Tuesday, June 23, 2009

The Re-emergence of General Manoonkrit

The Nation:

An ex-Democrat Manoonkrit Roopkachorn is about to team up with the Thaksin camp. The Senate is about to embark on a government bashing over public debt. And a large number of MPs and senators are about to face legal hurdles over the equity rules.

For Prime Minister Abhisit Vejjajiva, the situation may be worrisome indeed. But none of the issues confronting him are sufficiently lethal to cause an early collapse of his government.

At the very top of the list for trickery is the planned political marriage between Manoonkrit and ex-premier Thaksin Shinawatra.

Manoonkrit is reportedly poised to finalise his decision to adopt the banner of the Pheu Thai Party. He is tipped to assume the party leadership under puppeteer Thaksin.

Throughout his enigmatic career, Manoonkrit has presented different faces to different people. Though he is seen as a democracy advocate, he was a notorious coup plotter involved in a series of failed and successful power seizures.

He is a retired soldier with an unblemished record for valour in serving the monarchy. But at one time he was suspected of involvement in an assassination plot against the Royal Family, even though he has been vindicated.

He proclaimed he abhorred partisan politics. Yet he made an about-turn to pledge allegiance to the Democrat Party before parting ways last year because the oldest political party decided to lead the coalition instead of forcing a snap election.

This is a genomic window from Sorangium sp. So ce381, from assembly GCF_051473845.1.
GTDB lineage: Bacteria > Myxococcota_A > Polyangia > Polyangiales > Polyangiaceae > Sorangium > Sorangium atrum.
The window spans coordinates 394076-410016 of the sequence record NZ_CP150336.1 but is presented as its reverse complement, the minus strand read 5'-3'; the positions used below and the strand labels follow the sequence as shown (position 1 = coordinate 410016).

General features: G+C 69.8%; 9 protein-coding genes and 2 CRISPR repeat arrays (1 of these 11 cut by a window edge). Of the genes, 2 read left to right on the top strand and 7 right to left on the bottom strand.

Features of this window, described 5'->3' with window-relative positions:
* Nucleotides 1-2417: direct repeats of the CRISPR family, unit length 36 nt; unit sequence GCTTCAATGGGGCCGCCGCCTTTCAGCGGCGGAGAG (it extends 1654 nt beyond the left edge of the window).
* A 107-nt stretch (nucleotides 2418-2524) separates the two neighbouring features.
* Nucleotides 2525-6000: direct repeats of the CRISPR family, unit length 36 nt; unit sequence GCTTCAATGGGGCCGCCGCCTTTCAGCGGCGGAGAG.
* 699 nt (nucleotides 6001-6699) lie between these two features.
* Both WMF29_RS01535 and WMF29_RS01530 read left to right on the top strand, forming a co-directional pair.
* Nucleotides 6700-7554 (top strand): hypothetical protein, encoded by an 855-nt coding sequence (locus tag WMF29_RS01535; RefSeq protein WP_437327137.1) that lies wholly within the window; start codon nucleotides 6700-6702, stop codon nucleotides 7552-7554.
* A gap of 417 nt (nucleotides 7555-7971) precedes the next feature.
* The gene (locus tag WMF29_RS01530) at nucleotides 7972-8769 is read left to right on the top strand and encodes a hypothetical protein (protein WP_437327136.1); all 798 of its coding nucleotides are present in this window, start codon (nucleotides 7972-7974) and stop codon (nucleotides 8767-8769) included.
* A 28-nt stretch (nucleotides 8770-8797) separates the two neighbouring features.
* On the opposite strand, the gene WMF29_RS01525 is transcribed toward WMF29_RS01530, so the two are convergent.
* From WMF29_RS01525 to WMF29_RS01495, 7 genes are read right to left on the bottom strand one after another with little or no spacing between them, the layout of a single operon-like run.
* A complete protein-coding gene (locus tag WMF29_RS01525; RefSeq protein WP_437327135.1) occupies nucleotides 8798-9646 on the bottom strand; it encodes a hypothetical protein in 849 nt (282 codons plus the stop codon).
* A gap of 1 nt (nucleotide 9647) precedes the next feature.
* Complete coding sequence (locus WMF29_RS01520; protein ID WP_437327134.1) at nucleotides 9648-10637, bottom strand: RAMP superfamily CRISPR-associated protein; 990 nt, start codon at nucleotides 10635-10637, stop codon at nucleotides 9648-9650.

Based on protege-mentor ties as fellow cavalry officers, he is seen as the son chief royal adviser Prem Tinsulanonda never had.

It is generally understood Thaksin sees Prem as his archenemy. The plot thickens when Manoonkrit is drifting closer to the Thaksin camp.

If judged on personalities, Thaksin and Manoonkrit have absolutely no chemistry to work together. A hard-headed puppet and an autocratic puppeteer are odd bedfellows.

Ah, the intrigue continues. General Manoon is a former coup plotter during the eighties. He was colonel who unsuccessfully tried to overthrow Prem in 1985.

Here is a backgrounder on General Manoon and the 1985 coup:

In September 1985, Prem was challenged by a coup attempt by Manoon Rupekachorn, a cashiered colonel and a leader of the Young Turks. Manoon timed the coup superbly: Prem was on a visit to Indonesia, Arthit was in Europe, and the Royal family was touring in the south. The coup attempt was extraordinary in that it was led by an ex-colonel. Manoon was easily defeated by Suchinda's group after a short battle.[101]

This coup is interesting, however, because it highlights the complexity of military politics. The details of the coup were not satisfactorily clarified in the subsequent trial of the alleged plotters which included former Prime Minister Kriangsak, former Supreme Commander Serm Na Nakorn, and the Air Force Chief Praphan Dhupatemiya. None of the key plotters was sentenced and all the defendants, including Manoon, in quite typical fashion, were granted parliamentary amnesty by the Chatichai government in 1988.[102]